Australian Study: Why Do Thoroughbreds Retire?

A new study out of Australia has found that 17 percent of 37,750 racehorses retired during the 2017-18 racing season there left the track because of poor performance or at their owner’s request. In addition, the study found that 2.1 percent of racehorses that left racing during that timeframe died.

Dr. Kshitiz Shrestha of the University of Melbourne and a research team emailed a questionnaire to the last registered trainers of a sample of the 2,509 Thoroughbreds listed as “inactive” in that timeframe. An “inactive” horse is one that has not worked or raced in the last six months of the racing season, or those horses that were recorded as inactive by Racing Australia.

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In total, 1,750 responses were received. Of those, 43 percent had only temporarily left racing; those horses raced the following year. One-third of the retirements were because of injuries, predominantly tendon or ligament issues.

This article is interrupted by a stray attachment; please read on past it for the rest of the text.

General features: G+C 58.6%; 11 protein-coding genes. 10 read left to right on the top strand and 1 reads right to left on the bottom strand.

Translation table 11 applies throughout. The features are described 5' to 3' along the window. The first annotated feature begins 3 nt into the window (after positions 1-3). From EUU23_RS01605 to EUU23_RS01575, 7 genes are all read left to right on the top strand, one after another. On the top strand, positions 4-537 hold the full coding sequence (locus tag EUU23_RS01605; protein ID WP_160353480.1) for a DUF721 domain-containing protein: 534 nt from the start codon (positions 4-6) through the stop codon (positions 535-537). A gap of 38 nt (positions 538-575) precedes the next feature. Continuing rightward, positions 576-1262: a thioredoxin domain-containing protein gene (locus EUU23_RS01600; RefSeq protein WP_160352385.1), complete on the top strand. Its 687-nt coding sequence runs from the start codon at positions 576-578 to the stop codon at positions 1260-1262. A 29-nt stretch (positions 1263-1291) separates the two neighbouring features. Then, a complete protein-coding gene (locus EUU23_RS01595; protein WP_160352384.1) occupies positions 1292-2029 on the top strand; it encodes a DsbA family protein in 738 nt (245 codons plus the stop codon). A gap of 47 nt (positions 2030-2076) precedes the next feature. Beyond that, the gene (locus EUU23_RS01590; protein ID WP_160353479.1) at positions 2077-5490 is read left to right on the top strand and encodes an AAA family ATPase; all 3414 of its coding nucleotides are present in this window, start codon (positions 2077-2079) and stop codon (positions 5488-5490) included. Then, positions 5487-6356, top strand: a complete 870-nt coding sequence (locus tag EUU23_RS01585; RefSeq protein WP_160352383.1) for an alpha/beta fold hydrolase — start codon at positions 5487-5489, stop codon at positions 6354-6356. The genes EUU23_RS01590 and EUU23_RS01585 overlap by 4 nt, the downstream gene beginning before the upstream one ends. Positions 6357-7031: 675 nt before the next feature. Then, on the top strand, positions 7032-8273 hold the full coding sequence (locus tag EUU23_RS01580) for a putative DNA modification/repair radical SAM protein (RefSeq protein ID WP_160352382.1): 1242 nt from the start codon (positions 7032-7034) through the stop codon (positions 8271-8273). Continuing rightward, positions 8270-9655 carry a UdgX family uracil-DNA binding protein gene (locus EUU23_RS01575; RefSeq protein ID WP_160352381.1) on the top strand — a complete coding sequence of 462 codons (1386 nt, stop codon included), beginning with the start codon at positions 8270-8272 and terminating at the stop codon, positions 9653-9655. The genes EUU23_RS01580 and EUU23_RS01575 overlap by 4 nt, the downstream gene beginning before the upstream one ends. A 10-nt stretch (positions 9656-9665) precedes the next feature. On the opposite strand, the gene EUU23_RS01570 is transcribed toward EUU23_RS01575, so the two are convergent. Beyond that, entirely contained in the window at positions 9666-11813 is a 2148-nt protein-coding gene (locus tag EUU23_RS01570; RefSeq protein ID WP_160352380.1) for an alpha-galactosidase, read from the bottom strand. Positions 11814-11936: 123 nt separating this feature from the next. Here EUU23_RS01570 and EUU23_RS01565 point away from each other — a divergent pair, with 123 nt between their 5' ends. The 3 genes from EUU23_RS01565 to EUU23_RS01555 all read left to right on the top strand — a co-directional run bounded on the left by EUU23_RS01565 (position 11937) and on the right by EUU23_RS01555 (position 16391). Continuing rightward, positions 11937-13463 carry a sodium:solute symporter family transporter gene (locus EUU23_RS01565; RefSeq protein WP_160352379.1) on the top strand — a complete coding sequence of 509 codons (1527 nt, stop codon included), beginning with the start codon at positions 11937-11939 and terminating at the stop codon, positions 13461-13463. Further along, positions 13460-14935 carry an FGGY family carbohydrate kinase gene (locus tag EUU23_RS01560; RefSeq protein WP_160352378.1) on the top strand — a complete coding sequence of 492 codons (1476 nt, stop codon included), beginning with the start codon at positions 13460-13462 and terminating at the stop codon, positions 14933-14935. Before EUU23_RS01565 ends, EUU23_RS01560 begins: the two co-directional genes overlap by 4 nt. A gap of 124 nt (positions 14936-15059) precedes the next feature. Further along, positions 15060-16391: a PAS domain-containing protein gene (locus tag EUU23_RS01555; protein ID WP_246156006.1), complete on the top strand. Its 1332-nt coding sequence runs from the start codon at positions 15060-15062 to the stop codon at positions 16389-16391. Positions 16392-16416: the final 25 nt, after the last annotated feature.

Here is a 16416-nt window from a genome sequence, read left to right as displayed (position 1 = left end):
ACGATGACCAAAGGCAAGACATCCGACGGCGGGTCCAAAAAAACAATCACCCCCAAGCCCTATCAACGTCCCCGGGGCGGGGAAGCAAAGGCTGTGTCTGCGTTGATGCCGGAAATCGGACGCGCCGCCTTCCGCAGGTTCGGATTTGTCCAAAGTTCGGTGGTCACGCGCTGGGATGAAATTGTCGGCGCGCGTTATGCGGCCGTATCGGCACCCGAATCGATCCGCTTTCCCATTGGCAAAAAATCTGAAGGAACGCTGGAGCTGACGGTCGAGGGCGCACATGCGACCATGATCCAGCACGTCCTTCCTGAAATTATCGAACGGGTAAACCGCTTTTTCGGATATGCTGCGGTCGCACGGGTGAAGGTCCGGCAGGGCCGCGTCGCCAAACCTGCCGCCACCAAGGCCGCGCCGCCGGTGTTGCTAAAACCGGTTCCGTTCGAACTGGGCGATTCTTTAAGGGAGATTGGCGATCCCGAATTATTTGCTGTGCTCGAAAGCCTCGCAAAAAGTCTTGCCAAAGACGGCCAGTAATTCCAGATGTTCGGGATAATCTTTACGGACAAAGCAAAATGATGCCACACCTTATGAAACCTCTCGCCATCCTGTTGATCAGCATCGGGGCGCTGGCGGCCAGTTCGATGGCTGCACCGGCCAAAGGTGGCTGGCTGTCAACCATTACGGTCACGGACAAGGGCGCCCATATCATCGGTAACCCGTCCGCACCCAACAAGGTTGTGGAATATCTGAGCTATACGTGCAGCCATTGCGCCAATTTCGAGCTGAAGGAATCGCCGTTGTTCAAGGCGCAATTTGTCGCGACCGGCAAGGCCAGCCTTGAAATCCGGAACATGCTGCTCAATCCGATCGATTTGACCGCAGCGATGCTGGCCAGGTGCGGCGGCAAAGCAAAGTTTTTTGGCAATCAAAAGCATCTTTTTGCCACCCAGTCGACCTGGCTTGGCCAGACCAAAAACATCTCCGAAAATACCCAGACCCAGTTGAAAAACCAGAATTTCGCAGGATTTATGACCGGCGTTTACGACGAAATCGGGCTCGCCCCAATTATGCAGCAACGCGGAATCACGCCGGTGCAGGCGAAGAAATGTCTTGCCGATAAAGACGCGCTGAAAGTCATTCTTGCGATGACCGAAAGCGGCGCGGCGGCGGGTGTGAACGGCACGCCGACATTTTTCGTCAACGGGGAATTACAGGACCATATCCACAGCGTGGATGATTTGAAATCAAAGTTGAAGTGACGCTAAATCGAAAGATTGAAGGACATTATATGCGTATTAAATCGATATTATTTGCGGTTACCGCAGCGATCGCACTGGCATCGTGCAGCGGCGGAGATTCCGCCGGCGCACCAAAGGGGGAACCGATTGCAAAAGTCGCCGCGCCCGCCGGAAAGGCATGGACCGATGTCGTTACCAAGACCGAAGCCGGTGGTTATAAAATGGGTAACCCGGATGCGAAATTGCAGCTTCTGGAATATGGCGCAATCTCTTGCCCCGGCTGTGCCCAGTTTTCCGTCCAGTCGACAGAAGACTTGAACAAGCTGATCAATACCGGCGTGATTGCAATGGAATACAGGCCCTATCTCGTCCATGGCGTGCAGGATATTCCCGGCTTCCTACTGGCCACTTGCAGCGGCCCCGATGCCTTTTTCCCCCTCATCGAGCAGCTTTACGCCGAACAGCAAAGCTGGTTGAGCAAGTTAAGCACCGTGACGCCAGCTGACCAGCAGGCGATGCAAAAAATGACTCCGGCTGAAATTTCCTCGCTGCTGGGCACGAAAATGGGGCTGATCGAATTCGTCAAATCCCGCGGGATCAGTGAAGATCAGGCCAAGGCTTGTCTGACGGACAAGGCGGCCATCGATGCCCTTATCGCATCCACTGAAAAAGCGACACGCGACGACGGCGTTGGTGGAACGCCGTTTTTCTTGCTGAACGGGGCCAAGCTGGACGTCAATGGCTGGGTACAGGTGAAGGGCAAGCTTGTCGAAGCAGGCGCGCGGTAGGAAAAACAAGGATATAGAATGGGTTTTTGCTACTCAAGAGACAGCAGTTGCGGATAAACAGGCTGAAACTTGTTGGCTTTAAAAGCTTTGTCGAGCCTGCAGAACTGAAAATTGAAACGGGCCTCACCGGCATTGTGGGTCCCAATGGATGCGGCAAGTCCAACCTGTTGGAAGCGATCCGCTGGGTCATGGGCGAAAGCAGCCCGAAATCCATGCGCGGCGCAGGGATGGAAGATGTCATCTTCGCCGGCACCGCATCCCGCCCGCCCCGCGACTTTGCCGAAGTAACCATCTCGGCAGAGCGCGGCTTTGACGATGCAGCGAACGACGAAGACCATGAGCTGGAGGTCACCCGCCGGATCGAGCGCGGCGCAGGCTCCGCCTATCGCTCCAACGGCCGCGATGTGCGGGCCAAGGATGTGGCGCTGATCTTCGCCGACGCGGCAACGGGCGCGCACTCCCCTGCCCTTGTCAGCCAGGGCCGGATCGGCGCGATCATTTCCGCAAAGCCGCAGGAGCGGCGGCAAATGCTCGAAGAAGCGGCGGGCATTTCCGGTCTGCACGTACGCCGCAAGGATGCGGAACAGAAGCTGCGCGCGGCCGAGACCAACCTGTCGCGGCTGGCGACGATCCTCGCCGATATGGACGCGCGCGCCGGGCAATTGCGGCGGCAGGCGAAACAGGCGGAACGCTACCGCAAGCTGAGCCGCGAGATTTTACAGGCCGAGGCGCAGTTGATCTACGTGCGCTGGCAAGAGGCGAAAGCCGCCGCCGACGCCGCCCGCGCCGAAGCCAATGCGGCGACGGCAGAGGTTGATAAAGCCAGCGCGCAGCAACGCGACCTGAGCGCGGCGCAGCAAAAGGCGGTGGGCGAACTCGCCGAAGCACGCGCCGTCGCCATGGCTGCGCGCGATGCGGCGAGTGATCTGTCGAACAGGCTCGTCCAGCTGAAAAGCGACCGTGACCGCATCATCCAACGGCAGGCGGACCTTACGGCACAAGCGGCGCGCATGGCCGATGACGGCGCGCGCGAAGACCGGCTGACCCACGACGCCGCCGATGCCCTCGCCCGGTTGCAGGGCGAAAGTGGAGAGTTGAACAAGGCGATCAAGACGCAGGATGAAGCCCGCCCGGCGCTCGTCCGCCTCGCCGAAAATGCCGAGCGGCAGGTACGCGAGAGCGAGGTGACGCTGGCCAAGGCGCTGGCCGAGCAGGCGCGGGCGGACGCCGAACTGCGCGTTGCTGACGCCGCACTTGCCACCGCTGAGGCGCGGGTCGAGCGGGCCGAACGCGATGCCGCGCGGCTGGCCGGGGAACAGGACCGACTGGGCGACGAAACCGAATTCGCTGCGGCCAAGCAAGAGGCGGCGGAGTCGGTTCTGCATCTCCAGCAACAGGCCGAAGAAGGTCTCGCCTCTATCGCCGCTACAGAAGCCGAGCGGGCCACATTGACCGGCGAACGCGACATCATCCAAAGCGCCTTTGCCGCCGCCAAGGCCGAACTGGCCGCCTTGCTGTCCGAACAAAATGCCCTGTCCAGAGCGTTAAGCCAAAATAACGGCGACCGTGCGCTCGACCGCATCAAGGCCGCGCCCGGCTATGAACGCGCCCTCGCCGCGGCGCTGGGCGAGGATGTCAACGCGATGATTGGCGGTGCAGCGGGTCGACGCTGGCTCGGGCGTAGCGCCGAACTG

The study determined that the median age of the 780 horses that were retired was 5 years. Females were 1.2 times more likely to be retired than males, but male horses were more likely to become riding horses than females, many of which went on to breed.

The scientists also found that 90 of the 96 horses that died did so because of injury or illness; 54 percent of the horses had experienced an injury while exercising — 24 of them while racing and 19 while training. The other 6 were injured while participating in a trial.

The researchers note that their findings are consistent with previous Australian and New Zealand studies that report that most racehorse retirements are voluntary in nature because of poor performance or owner request.

They note that the decision to retire is based on an accumulation of factors, including performance. The median age of retirement shows that most horses are not forced to retire because of an injury. This information can be used as a benchmark to evaluate programs designed to track Thoroughbreds as they leave racing.

Read the study here.

Read more at HorseTalk.

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